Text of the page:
Hi all- I am working on photo identification of birds on lower Avon River. There are at least 7 bitterns there. An eighth bird was sighted in the reeds on the lower Heathcote. This is a very signficant event with almost a fifth of Canterburys bittern population at one site. Yet I am concerned that the birds are vulnerable to predation and sighted three feral cats working the reed beds and noticed several cat predated mallards and one wounded mallard in the reeds. The Christchurch City Council has been notifed and hopefully a trapping program will be underway as most of the bitterns are concentarted in a small area.
Also as the site is next to a busy highway the chance of road-kill is quite high as bitterns and cars don't mix.
Also there is a Bittern conservation page on Facebook-
"Bittern Conservation - New Zealand"
If anyone makes any sightings or has any photos I would be interested-
Spot the bittern !- photo taken today- Friday 13 th July 2012 at mouth of Christchurch's Avon River- for the first time in living memory there were three bitterns on the Avon Rivers' margin this morning . Not a bad start to Friday 13th !
The peek-a-boo bittern by Nicola Toki
after an interview with Peter Langlands - Bittern Researcher 12 July 2012
Published on www.stuff.co.nz
Hands up who has been lucky enough to see a bittern in New Zealand? (Puts her hands down - with accompanying sad face.)
New Zealand is a stronghold for the makatu or Australasian bittern, but even so, we only have around a thousand left. This is exacerbated by the fragmentation of their habitat and the way they are scattered across the landscape, meaning it's harder for them to find each other across wide areas, and easier for tiny populations of them to get knocked out by chance events or predators.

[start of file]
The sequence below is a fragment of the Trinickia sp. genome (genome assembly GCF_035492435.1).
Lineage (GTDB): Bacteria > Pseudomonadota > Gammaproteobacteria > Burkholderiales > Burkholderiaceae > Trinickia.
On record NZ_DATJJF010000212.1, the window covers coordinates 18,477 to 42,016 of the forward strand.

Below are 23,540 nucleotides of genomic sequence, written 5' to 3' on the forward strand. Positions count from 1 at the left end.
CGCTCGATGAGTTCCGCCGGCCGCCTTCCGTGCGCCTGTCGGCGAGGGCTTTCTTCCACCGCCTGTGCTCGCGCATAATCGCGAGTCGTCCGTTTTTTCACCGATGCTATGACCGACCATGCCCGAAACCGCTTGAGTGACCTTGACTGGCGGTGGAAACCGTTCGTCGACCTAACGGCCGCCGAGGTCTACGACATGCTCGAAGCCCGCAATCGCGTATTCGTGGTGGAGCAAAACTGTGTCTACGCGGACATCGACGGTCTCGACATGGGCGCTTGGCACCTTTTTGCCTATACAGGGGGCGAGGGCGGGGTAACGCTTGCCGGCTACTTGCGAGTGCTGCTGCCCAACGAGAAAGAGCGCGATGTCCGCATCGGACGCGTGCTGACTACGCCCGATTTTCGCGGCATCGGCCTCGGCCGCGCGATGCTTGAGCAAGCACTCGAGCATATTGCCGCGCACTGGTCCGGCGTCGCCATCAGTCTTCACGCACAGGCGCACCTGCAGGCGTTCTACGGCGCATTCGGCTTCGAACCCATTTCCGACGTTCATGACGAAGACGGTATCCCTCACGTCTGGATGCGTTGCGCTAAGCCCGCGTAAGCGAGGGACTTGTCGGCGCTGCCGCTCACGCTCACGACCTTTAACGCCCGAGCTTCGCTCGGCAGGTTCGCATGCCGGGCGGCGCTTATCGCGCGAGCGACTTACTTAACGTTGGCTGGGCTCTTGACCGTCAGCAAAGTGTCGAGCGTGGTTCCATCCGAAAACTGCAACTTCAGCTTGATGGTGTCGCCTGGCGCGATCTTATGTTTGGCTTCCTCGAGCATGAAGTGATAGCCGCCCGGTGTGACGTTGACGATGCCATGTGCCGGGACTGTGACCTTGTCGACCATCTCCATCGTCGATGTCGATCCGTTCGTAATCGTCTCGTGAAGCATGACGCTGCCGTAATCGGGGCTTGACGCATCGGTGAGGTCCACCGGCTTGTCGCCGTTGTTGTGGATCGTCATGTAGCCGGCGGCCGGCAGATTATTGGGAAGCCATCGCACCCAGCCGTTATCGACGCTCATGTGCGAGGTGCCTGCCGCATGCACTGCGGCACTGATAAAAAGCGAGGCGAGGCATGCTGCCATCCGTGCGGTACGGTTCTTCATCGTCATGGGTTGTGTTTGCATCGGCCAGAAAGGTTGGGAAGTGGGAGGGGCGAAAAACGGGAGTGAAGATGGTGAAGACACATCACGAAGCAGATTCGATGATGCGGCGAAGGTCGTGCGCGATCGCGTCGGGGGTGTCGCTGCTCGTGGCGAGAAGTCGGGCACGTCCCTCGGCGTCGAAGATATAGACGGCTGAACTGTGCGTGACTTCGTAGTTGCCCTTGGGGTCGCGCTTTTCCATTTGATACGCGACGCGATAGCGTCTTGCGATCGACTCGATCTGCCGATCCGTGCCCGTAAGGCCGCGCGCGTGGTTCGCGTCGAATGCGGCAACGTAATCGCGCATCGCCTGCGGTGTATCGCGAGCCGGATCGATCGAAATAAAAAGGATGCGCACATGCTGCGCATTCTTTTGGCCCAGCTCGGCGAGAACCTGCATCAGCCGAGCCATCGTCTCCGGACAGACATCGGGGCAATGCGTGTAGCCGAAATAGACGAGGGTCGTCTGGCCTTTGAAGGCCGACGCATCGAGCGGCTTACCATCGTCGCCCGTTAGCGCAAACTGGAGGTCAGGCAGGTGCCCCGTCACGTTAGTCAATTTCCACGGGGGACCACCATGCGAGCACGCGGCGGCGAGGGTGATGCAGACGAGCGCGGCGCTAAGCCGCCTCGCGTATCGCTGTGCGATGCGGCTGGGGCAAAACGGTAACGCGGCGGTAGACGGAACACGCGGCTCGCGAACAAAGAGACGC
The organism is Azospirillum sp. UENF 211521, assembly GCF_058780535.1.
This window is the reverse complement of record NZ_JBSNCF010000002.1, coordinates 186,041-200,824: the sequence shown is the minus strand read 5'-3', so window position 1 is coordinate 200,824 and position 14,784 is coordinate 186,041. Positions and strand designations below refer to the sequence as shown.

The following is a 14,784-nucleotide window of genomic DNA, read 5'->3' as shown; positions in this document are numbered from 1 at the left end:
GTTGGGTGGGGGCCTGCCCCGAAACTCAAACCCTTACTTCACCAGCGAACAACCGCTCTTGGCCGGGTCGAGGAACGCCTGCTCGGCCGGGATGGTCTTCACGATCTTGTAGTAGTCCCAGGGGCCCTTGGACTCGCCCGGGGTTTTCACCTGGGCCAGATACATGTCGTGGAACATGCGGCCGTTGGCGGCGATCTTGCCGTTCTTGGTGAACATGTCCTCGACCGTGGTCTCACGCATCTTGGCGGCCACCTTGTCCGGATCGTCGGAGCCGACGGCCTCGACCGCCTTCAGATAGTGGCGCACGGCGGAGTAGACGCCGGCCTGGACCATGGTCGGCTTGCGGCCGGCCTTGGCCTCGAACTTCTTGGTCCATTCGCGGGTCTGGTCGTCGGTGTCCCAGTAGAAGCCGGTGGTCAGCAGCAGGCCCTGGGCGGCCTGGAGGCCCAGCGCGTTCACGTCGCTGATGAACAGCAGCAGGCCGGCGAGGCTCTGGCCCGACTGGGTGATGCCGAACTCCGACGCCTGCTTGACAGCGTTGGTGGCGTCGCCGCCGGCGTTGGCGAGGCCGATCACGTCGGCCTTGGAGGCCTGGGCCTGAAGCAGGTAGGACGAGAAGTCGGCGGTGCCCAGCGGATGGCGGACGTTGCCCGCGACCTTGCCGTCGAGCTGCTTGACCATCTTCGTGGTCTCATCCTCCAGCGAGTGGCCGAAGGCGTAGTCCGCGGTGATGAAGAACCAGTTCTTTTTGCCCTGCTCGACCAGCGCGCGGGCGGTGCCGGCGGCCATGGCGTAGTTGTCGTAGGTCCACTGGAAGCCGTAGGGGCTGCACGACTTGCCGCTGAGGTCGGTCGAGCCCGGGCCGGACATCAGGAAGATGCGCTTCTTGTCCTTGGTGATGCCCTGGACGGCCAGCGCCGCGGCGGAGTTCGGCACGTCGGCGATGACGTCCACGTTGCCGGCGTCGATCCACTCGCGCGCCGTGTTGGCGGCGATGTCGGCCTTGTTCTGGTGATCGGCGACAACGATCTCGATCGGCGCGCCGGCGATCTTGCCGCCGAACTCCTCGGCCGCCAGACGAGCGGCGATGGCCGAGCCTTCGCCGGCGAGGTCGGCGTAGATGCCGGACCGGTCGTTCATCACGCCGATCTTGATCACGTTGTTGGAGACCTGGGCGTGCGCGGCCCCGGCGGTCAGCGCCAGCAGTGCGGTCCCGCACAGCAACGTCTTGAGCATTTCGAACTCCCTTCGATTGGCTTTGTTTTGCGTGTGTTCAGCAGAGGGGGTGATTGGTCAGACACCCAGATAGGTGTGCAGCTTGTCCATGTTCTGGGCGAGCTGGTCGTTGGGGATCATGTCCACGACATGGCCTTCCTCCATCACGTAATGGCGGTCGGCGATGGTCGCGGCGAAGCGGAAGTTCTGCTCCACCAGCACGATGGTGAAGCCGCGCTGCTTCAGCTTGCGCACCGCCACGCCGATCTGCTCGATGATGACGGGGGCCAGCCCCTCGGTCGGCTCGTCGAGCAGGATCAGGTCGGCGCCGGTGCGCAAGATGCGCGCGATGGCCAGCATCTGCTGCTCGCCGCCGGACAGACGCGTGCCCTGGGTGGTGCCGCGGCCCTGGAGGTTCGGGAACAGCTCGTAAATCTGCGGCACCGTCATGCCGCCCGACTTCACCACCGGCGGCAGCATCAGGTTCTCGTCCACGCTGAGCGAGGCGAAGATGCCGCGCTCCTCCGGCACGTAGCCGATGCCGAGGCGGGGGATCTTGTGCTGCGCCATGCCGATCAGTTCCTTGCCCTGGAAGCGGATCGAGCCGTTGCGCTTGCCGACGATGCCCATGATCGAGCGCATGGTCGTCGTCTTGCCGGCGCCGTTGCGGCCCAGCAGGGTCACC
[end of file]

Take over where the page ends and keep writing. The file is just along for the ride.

Bitterns are masters of disguise. They have beautifully marked feathers that match their wetland reedy surroundings, and when in danger, they engage in a rather bizarre tactic of adopting a "freeze" position - standing straight and still in the raupo or reeds, pointing their bill to the sky and simply disappearing into the landscape. A friend of mine recently told me that she spent a couple of hours crouched in a wetland on the West Coast hoping to see a bittern, and when she gave up and moved away, one flew up out of the reeds next to her. The strong legs of the bittern mean they eject themselves out of the reeds like a jack-in-the-box so I imagine she got quite a fright!
If you haven't seen a bittern, you may have heard one. Like the kakapo, they "boom". The males blow themselves up like a bullfrog and make a low-resonance booming noise that can apparently be heard for up to two kilometres. Given the bittern's incredible camouflage, the booming is often the only way to know that they are present in an area. If you're keen to find out if you have bitterns in your 'hood, listening out at dawn or dusk from now until November is a good way to find out.
Bitterns are the apex predator of the wetland, so if your wetland has bitterns it's a good sign you have a healthy, well-functioning ecosystem. The bitterns eat young eels, fish, frogs, freshwater crayfish and insects.
Where did all the bitterns go? In the space of 150 years, New Zealand has managed to drain and destroy 90 per cent of our wetlands, which are home to a huge range of native wildlife, including bitterns. Add in the mix the impact of predators and the odd roadkill death and you've got a recipe for a declining population.
It's not all bad news though. Occasionally people give bitterns a helping hand, as in the case of Bitty the bittern, who spent a week or so in the Whangarei Bird Rescue Centre, who was fed, housed and then released back into a wetland to get on with his life. Or the story of the young bittern nestling who wandered into a chookhouse and spent three months living alongside his chook "mates".